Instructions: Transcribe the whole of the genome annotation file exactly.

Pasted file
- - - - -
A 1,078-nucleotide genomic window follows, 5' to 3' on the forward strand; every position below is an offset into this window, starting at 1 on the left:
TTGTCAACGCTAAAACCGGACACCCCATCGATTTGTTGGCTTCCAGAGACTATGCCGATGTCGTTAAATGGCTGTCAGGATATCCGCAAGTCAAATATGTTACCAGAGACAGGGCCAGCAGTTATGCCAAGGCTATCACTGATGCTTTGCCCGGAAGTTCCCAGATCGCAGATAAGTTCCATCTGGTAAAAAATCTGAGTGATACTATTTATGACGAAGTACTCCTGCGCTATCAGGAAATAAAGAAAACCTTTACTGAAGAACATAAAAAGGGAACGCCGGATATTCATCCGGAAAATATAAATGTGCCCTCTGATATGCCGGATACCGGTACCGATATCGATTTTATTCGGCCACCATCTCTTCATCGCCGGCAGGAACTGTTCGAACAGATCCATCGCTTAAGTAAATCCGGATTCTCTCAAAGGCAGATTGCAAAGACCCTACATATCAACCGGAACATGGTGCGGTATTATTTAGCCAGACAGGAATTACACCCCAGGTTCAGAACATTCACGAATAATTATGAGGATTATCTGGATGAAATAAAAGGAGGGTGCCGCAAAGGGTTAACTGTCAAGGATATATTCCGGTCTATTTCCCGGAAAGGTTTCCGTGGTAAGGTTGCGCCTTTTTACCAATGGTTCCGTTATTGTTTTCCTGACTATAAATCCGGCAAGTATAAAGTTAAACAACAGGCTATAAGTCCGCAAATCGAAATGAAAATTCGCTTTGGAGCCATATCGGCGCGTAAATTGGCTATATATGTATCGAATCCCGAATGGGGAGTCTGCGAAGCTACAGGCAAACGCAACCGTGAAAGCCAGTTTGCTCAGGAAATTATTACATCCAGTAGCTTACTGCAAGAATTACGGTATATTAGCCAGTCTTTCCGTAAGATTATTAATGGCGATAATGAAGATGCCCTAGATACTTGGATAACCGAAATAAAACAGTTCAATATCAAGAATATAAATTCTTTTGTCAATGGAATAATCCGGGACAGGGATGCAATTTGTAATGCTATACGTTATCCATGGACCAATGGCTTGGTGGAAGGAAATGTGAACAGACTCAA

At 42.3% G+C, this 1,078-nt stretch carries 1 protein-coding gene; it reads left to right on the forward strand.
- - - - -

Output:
A 1,078-nucleotide genomic window follows, 5' to 3' on the forward strand; every position below is an offset into this window, starting at 1 on the left:
TTGTCAACGCTAAAACCGGACACCCCATCGATTTGTTGGCTTCCAGAGACTATGCCGATGTCGTTAAATGGCTGTCAGGATATCCGCAAGTCAAATATGTTACCAGAGACAGGGCCAGCAGTTATGCCAAGGCTATCACTGATGCTTTGCCCGGAAGTTCCCAGATCGCAGATAAGTTCCATCTGGTAAAAAATCTGAGTGATACTATTTATGACGAAGTACTCCTGCGCTATCAGGAAATAAAGAAAACCTTTACTGAAGAACATAAAAAGGGAACGCCGGATATTCATCCGGAAAATATAAATGTGCCCTCTGATATGCCGGATACCGGTACCGATATCGATTTTATTCGGCCACCATCTCTTCATCGCCGGCAGGAACTGTTCGAACAGATCCATCGCTTAAGTAAATCCGGATTCTCTCAAAGGCAGATTGCAAAGACCCTACATATCAACCGGAACATGGTGCGGTATTATTTAGCCAGACAGGAATTACACCCCAGGTTCAGAACATTCACGAATAATTATGAGGATTATCTGGATGAAATAAAAGGAGGGTGCCGCAAAGGGTTAACTGTCAAGGATATATTCCGGTCTATTTCCCGGAAAGGTTTCCGTGGTAAGGTTGCGCCTTTTTACCAATGGTTCCGTTATTGTTTTCCTGACTATAAATCCGGCAAGTATAAAGTTAAACAACAGGCTATAAGTCCGCAAATCGAAATGAAAATTCGCTTTGGAGCCATATCGGCGCGTAAATTGGCTATATATGTATCGAATCCCGAATGGGGAGTCTGCGAAGCTACAGGCAAACGCAACCGTGAAAGCCAGTTTGCTCAGGAAATTATTACATCCAGTAGCTTACTGCAAGAATTACGGTATATTAGCCAGTCTTTCCGTAAGATTATTAATGGCGATAATGAAGATGCCCTAGATACTTGGATAACCGAAATAAAACAGTTCAATATCAAGAATATAAATTCTTTTGTCAATGGAATAATCCGGGACAGGGATGCAATTTGTAATGCTATACGTTATCCATGGACCAATGGCTTGGTGGAAGGAAATGTGAACAGACTCAA

At 42.3% G+C, this 1,078-nt stretch carries 1 protein-coding gene; it reads left to right on the forward strand.